Watch videos of Lizzie performing here
A WOMAN who graduated from the UK’s first comedy degree course is using her craft as a unique way of helping drug and alcohol addicts to heal.
With the Addictive Comedy group, Lizzie Allan has been putting on special alcohol-free events on both sides of the Atlantic enabling people to use stand-up as a way of talking openly about their addictions and life in recovery – without fear of being heckled by the rowdy stag parties which attend many comedy nights.
Lizzie, one of the first students to graduate from the University of Salford’s Comedy Writing and Performance course, began putting on the nights at Manchester’s Nexus Art Café while working for Preston-based addiction charity Red Rose Recovery after leaving university.
She used her knowledge of comedy to provide short training courses for people in recovery from addiction problems, who then went on to perform at the events.
Lizzie said: “The events are supported by a strong recovery community giving the atmosphere a unified vibe. If you are new to recovery and you come to one of our events you realise that the fun doesn’t stop just because you’re clean and sober. We smash stigma.”
Now, after having moved to Vancouver to write new material for her own stand-up routines, she has begun putting on similar nights in the Canadian city.
They have proved so popular that the last two shows have sold out, they have raised $6,000 for a community rehab centre, and Lizzie is hoping to bring the event to a 1,000-seater venue next year.
She said: “Comedy can have a huge effect on people. I’ve been working with a woman who was previously very meek, I’ve helped her put her experiences into stand-up and she’s become a different person – she’s confident and happy and continues to work with us.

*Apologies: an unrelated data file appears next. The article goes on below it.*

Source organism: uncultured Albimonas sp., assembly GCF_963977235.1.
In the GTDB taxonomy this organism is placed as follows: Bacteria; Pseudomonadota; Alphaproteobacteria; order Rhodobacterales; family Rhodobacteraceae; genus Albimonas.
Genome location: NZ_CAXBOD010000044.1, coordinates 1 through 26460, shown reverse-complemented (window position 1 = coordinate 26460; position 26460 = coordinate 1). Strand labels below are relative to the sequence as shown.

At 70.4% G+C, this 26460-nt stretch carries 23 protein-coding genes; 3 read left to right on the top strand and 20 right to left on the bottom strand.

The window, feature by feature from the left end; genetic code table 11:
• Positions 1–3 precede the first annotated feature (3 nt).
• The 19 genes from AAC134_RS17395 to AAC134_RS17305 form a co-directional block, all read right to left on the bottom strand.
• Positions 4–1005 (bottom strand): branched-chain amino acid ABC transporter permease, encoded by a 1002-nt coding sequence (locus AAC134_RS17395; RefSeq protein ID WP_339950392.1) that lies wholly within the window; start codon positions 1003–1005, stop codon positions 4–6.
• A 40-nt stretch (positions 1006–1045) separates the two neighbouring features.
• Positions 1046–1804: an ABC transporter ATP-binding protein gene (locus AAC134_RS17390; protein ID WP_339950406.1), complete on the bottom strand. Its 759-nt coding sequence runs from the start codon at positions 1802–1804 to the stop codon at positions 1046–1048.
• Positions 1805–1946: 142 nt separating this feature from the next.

“Laughter is healing, and when everyone in the room is laughing together there’s an energy you can’t replicate – it’s completely different from a lot of comedy nights where you have to impress a hostile crowd. It’s a safe environment because it’s a community supporting each other.
“Comedy also allows people to open up and talk about things they might not do in other settings. I’ve looked but not found anyone else doing anything like it.”
These issues are close to Lizzie’s heart as the comedian had been sectioned under the Mental Health Act and struggled with cannabis addiction before coming to the University of Salford in 2011.
She said: “Coming to Salford and learning about what I was able to do, and meeting other comedians like Jason Manford and Peter Kay who came in to talk to us – these were really inspirational experiences.
“It enabled me to learn a lot about myself and what I was capable of, and I couldn’t have done what I’m doing now without that course.”
Lisa Moore, comedy lecturer at the University of Salford, said: “Lizzie is breaking new ground in this ever expanding field, and she has innovative ideas together with a passionate desire to use comedy to enable others to deal with issues around mental health.”